Hospitals are taking a page from the big pharma playbook

I recently wrote about a hospital system in Colorado that had discovered a way to cross market its more profitable emergency room services if a patient first came to its urgent care center. Pretty clever! Then recently I came across another health care marketing trick close to home and just as sly. As I sat on a New York subway one sizzler of a day, an ad for an ice cream cone grabbed my attention. Ice cream! Hot day! After a closer read, I realized the ad was not touting ice cream but the Center for Advanced Digestive Care, a part of New York Presbyterian, one of the city’s most prestigious hospitals and well known for its TV ads designed to cultivate brand recognition.

Digestive care? Why not? Health care advertising has long bombarded consumers — care for pimples, care for weak ankles, braces for crooked teeth and those gross “pouring on the pounds” warnings from the Department of Health about drinking too much soda. Still, marketing excellence in digestive care isn’t something that would catch the eye of most casual subway riders. The ice cream cone was an effective attention-grabber.

So was the message: “Are her tummy aches too much chocolate swirl or is it lactose intolerance?” Was New York Presbyterian borrowing a page from drug makers? Pharma advertisements are renowned for suggesting that you might have an undiagnosed or untreated disease and then offering remedies to cure it. Consider the ads for the top three most commonly prescribed drugs in the U.S. — Abilify, Nexium (the Purple Pill) and Humira — accounting for over $19 billion in sales from 2013 to 2014, usually featuring people dancing, jogging, and laughing while suggesting that you “ask your doctor” about taking them for depression, heartburn and aches.

I was reminded of the classic book Selling Sickness by Australian health journalist Ray Moynihan and Canadian pharmaceutical researcher Alan Cassels. They shared a number of case studies illustrating drug company strategies aimed at changing the way people think about common ailments and turning natural processes into “treatable” medical conditions. An entire chapter was devoted to menopause.

I knew some people were lactose intolerant and couldn’t drink milk or eat ice cream, but how many? It turns out, according to Medline Plus, a service of the National Library of Medicine, the “condition is normal among adults with Asian, African or Native American heritage. It is less common in people of northern or western European backgrounds.” And just how serious or dangerous is lactose intolerance? Was New York Presbyterian trying to medicalize a rather normal condition? Or was it trying to woo people to its Center to check for other digestive disorders? In the hospital business, more patients equal more revenue, and that’s the name of the game.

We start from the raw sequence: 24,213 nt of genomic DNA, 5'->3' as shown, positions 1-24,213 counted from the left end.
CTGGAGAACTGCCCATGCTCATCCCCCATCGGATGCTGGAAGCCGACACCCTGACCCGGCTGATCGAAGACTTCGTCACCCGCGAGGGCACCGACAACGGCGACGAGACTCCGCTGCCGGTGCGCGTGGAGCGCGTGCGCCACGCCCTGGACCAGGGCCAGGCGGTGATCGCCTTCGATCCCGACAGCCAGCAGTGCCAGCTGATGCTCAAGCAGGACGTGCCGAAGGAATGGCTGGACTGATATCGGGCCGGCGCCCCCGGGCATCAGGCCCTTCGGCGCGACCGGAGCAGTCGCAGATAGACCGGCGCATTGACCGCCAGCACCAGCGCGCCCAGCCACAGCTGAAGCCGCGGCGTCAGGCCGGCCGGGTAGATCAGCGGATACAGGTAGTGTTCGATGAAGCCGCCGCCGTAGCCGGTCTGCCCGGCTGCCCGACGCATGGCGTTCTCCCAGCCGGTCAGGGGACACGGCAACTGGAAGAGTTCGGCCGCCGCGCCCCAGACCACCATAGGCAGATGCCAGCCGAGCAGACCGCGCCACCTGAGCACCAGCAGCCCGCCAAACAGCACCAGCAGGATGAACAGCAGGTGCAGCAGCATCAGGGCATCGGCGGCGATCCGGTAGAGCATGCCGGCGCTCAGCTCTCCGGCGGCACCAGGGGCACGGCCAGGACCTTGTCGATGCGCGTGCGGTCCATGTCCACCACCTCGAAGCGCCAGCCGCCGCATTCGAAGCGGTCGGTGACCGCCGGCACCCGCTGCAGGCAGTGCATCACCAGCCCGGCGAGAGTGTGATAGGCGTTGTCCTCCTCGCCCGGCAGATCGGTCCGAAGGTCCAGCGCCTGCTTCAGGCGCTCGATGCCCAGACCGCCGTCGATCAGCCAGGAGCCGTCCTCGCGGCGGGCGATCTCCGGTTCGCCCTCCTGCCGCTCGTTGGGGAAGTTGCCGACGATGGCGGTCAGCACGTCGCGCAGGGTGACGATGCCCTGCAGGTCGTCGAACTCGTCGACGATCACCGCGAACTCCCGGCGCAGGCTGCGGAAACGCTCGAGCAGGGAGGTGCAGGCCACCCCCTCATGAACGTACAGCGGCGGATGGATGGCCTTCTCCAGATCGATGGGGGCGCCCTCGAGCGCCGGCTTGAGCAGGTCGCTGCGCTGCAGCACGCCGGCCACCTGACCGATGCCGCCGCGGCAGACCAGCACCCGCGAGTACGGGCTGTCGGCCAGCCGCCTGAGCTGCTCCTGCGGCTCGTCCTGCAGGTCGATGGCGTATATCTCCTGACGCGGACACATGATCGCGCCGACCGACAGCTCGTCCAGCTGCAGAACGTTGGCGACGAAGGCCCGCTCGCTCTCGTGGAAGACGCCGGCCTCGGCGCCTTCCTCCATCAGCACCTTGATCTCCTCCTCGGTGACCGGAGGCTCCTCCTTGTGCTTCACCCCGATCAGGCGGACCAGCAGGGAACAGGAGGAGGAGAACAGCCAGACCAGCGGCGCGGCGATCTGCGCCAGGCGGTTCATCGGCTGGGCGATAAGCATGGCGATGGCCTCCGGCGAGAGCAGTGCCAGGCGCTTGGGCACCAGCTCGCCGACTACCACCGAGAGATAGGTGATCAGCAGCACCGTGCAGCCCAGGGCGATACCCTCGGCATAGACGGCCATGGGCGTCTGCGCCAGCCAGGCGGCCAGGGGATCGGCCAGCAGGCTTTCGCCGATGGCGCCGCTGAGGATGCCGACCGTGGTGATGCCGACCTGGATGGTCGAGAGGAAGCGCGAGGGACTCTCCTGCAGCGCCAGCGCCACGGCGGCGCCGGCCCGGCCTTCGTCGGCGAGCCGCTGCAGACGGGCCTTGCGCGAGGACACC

The subway ad directed potential patients to a phone number and website, which I checked out. It promoted its various centers of excellence in gastrointestinal diseases, showed a picture of a state-of-the-art medical imaging system and noted that the Center represents one of the first top-tier digestive programs in the U.S. for implementing a patient-centered care model. Who wouldn’t want to call for an appointment to see about their tummy ache?

The ad did say “our care is advanced whatever the condition may be.” But do all patients with tummy aches need advanced care? And isn’t that what a primary care doc is supposed to help patients decide? Shouldn’t patients be discussing their symptoms and concerns with their doctor instead of self-referring to an expensive hospital that must recoup its investment for that super-duper machine it’s showing off?

Geez, I thought going to your primary care doc and starting off in your medical home was what patients were supposed to do now that nearly everyone has insurance. Advertising the latest trendy symptoms and diagnostic technology circumvents a cornerstone of health care reform and stimulates unwarranted demand for services. Those ads may be good medicine for the hospital; but they may not be good for patients or the health care system as a whole. That may not matter in the growing medical marketplace.

Trudy Lieberman is a journalist and an adjunct associate professor of public health, Hunter College, New York, NY. She blogs on the Prepared Patient blog.

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